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Anywhere But Home: Harper Sport (An imprint of HarperCollins), 184 pages, `350
Anywhere But Home: Harper Sport (An imprint of HarperCollins), 184 pages, `350

Book excerpt: Anywhere But Home

In an excerpt from her book, Anu Vaidyanathan, the only Asian woman to have competed in the Ultraman triathlon, recounts her time in China, where she raced in two Ironmans in the span of six weeks

I started working on a few more ideas for research papers and experiments in the lab, but I felt my bike performance in New Zealand could have been a lot better. Five-and-a-half weeks after a satisfying race at Ironman New Zealand, I found myself on a flight to Haikou, China. The idea of doing two Ironman races six weeks apart seemed like a fun adventure in testing my abilities, both physical and mental. So I found very affordable tickets and decided that a new laptop could wait.

China was nothing like India, but the people in the rural parts appeared to share similar circumstances. Haikou had plenty of green rice fields and wonderful people. I got to hitch a ride on a moped with a lady farmer. She was transporting some sacks of rice to a vendor. As she ferried me and her sacks past a local protest by farm labourers, I thought I was in heaven. Strangely, at the race check-in, I could see no Chinese women. The Asian women I ran into were mostly Americans or ex-pats from Hong Kong and the Far East. I wondered what that meant. Race morning dawned before I knew it and I was not stressed. I was stressed about not being stressed, but that was not too stressful. I checked my bike bottles in and literally ran to the ocean. The swim was a two-loop event and even though I thought of several reasons to stop swimming, I never did. I just kept swimming and before I knew it, the swim was over in about an hour and twenty-seven minutes, seven minutes slower than my time at Ironman New Zealand. Great. I thought to myself, I knew I should have been more stressed! This is not a picnic, Vaidyanathan. Look alive. Once on my bike, I felt great after getting past the first 15 km or so, and felt in perfect harmony with the pace. No pain, no complaints, and no loss of focus. The bike course wound through some villages and I would not have swapped this part of the course for all the money in the world. The crowd was very supportive, the kids cheering us on were beautiful, and every time we smiled, they would cheer enthusiastically. I was flying according to the speedometer. The temperature kept rising steadily, and the second lap was a little more challenging than the first because I had to stop to get Gatorade and water at every aid station. The volunteers were similar to the volunteers in Bangalore during my first-ever half-marathon. They had no idea what they were doing. I did not realize it when I was riding, but the temperature had climbed to 30 degrees Celsius by the midway point. I wasn’t happy stopping to get my fluids because it was eating up precious time, but I had no choice in the matter. I finished the ride in 6 hours and 40 minutes, twenty minutes faster than at Ironman New Zealand, and got off my bike feeling dizzy, but happy. The heat had settled at 35 degrees Celsius and 80-90 per cent humidity, and pretty soon I was radiating heat. The asphalt road seemed to be steaming, and a wall of heat cloaked me on the run. One of the competitors took a fifteen-minute swim on the beach during the run, to cool off .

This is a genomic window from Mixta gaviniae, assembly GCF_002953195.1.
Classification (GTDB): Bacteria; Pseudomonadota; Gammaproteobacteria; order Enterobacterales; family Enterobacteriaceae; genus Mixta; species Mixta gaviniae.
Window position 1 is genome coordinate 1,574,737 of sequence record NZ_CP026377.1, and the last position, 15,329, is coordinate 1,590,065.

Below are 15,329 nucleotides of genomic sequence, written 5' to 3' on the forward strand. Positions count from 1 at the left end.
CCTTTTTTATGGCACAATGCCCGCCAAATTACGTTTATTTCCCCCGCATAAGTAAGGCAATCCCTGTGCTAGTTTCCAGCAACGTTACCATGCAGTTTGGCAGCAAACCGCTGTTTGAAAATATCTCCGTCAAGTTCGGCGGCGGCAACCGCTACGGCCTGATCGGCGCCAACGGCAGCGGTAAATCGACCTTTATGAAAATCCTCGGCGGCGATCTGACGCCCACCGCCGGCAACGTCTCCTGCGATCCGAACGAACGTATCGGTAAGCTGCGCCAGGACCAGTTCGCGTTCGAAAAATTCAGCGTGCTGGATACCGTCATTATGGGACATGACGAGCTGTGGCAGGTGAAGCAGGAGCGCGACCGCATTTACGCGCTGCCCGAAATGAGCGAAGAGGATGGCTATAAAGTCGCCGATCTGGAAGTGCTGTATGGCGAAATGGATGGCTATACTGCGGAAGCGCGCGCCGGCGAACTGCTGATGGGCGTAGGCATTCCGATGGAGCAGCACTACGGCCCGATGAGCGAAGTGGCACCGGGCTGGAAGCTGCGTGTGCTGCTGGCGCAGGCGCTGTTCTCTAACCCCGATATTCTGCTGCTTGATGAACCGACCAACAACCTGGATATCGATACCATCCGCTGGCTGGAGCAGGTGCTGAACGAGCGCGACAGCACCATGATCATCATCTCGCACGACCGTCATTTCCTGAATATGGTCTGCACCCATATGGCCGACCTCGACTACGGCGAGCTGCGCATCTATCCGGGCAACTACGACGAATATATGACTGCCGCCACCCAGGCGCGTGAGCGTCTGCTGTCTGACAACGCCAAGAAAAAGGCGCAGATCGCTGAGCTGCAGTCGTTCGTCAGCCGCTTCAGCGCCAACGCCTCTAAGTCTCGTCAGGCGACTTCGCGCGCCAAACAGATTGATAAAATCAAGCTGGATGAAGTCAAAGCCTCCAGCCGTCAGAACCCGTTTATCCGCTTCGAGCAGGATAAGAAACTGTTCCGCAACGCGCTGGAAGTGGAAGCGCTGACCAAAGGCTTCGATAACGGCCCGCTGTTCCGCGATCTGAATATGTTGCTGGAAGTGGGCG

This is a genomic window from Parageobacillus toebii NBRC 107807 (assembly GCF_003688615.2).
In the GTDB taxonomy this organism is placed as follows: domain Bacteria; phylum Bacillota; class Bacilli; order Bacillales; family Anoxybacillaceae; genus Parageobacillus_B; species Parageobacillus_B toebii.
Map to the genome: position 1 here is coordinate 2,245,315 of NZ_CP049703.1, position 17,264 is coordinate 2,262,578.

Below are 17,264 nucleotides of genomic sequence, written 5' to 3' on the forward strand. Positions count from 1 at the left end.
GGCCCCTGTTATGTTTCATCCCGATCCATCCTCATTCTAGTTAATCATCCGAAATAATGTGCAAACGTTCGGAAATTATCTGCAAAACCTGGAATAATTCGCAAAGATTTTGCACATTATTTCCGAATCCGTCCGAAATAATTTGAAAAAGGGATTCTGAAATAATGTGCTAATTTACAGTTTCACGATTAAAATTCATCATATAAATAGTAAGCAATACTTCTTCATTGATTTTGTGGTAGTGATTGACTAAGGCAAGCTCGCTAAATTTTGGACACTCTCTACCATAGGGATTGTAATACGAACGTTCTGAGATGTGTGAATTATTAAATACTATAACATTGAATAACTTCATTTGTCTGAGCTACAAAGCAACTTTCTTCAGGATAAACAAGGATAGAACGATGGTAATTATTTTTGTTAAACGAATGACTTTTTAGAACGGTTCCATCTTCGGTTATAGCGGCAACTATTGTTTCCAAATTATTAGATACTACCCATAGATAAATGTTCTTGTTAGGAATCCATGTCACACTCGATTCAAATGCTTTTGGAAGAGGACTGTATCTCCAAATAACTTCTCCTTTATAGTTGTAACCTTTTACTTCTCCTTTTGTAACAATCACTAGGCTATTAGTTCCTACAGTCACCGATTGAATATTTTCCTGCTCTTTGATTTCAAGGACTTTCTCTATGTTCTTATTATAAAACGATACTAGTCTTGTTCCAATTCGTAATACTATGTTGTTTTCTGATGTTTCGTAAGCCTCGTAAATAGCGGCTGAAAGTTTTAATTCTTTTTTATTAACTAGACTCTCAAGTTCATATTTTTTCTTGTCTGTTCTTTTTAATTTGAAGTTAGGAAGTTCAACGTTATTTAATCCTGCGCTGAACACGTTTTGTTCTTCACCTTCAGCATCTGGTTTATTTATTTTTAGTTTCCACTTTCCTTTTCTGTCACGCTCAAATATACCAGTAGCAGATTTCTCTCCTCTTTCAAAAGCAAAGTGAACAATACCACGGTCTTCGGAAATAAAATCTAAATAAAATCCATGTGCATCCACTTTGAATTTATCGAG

I ran the whole course believing I was in the third place in my age group. Turned out I was fourth, but I had run twenty-seven minutes faster than the woman who placed third. I had no issues with that. I had worked on my bike and swim consistently for about six months and I had to keep that in perspective – the run would always be my strongest event. I ran the last 5 km in twenty-seven minutes and I knew that if I had not barfed twice during the run, I could have done it much faster. I tried multiplying seventeen and seventeen in my mind, but I did not succeed. I played Scrabble instead and rearranged big words into smaller words. The word ‘EARTH’ was my favourite because it had ‘HEAR’, ‘HEAT’, ‘HEART’, ‘RATE’ and ‘EAT’ in it. I stayed in China for two days after the race, ending my trip with a 2,300-step speed-walk around the Great Wall. I knew then that The Art of War was not to be taken lightly. Back on the flight to Christchurch, I was fired up to keep competing because I knew I had performed really well under difficult weather conditions, and soon after completing Ironman New Zealand. I reset my expectations on time and took in the fact that I was enjoying myself immensely. I was balancing difficult goals, felt excited and inspired, and that made it all worth it.

I would return to China the following year, looking forward to a decent race in Haikou. There were still no women from China, even in the second edition. And luck had other people to favour with a new swim course, on Nandu River, making plans of its own. I ended up hitting my head on a crew boat owing to a strong current, and racing with a concussion for over twelve hours before getting too dizzy to continue and being pulled out by a doctor. I thought that was rather funny, and what was even funnier were the visitors from English speaking countries complaining about travel and racing conditions in the Third World. I thought about the Chinese farmer I had hitched a ride with the previous year. Both she and I listened to the beat of only one drummer, in our own heads. She didn’t have to speak English for me to realize how much more empowered she was than these silly travellers with their bike bags, complaining about botulism.

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